Record type: Article

Abstract

The Acheulean is defined by its iconic tool type, the handaxe, and a suite of other large cutting tools (LCTs). These tools retain information on technical and procedural practices concerned with the manufacture of these butchery tools and carcass processing knives. The Acheulean straddles the period in which more ancient hominin species (H. erectus and H. heidelbergensis) give way to archaic H. sapiens (sensu lato) amongst whom the ancestor of modern humans may be found. The roots of modern behaviour may be present in these handaxe making hominin species, and the handaxes themselves, through proxy data such as bilateral symmetry, may chart hominin cognitive evolution as researchers such as T. Wynn and F. Coolidge (2016), amongst others, have argued. But the search for the earliest consistent application of symmetry, and its persistence thereafter has been hampered by the lack of large datasets, spanning the temporal extent of the Acheulean, and analysed through a single consistent methodology. Our paper has two aims. The first, and in the absence of a large comparative data set of earlier Acheulean handaxes, is to assess the degree to which symmetry is consistently applied to the making of handaxes in the later Acheulean (=<0.5 mya), a time when bilateral planform symmetry should already be an integral component in handaxe making. The dataset we select is the British Acheulean from MIS 13 – MIS 3/4. To the best of our knowledge this is the first time handaxe symmetry has been assessed on a large body of British Acheulean handaxes. Our second aim is to present a relatively simple and low tech methodology for the analysis of handaxes and their symmetry that is widely available and does not require expensive equipment or specialist software/technical knowledge. It works from orthogonal handaxe photographs which many researchers will already have. From such data it may be possible to begin to construct the larger datasets necessary to answer symmetry related questions regarding cognitive evolution. This offers us the opportunity to raise a number of key methodological questions which we believe ought to be debated by researchers before the generation of appropriate datasets begins.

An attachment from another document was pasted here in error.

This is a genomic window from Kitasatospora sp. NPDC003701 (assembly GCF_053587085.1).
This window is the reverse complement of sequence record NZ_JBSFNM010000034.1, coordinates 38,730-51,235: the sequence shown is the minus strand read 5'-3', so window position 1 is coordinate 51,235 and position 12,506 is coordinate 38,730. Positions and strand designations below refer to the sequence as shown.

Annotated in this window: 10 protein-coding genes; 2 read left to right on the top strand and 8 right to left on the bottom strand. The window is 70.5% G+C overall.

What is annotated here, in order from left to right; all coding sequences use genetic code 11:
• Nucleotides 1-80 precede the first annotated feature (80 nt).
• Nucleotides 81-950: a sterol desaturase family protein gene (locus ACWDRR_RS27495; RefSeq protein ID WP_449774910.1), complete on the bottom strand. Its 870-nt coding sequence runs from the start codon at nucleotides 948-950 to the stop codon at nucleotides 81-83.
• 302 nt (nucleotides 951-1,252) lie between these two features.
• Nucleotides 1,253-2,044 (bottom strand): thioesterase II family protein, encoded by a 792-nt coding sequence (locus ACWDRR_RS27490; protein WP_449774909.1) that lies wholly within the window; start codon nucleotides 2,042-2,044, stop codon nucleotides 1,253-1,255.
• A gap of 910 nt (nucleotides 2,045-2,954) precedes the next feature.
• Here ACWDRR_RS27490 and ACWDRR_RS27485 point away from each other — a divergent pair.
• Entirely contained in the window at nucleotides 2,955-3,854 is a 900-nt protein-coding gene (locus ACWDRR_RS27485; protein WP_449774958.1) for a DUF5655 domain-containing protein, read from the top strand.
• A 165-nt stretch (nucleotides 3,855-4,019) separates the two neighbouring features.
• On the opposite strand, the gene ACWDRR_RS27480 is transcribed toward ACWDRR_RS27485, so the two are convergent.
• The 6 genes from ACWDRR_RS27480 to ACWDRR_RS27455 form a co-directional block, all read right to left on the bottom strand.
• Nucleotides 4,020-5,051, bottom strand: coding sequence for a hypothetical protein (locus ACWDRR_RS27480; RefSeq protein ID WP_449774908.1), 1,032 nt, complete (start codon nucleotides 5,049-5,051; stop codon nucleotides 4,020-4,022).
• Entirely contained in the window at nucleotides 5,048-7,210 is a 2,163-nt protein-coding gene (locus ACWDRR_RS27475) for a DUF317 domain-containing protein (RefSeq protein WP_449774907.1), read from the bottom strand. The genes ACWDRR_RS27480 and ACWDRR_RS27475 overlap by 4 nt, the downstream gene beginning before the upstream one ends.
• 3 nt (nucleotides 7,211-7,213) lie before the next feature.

Text JASREP_2017_463 McNabb et al clean copy - Accepted Manuscript
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Accepted/In Press date: 8 November 2017
e-pub ahead of print date: 21 November 2017
Published date: February 2018

Identifiers

Local EPrints ID: 416467
URI: https://eprints.soton.ac.uk/id/eprint/416467
ISSN: 2352-409X
PURE UUID: ef3a8464-bb30-4107-bd45-0d92dd2b0c4f

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Date deposited: 19 Dec 2017 17:30
Last modified: 01 May 2018 16:30

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Author: John McNabb
Author: James Cole
Author: Christian Hoggard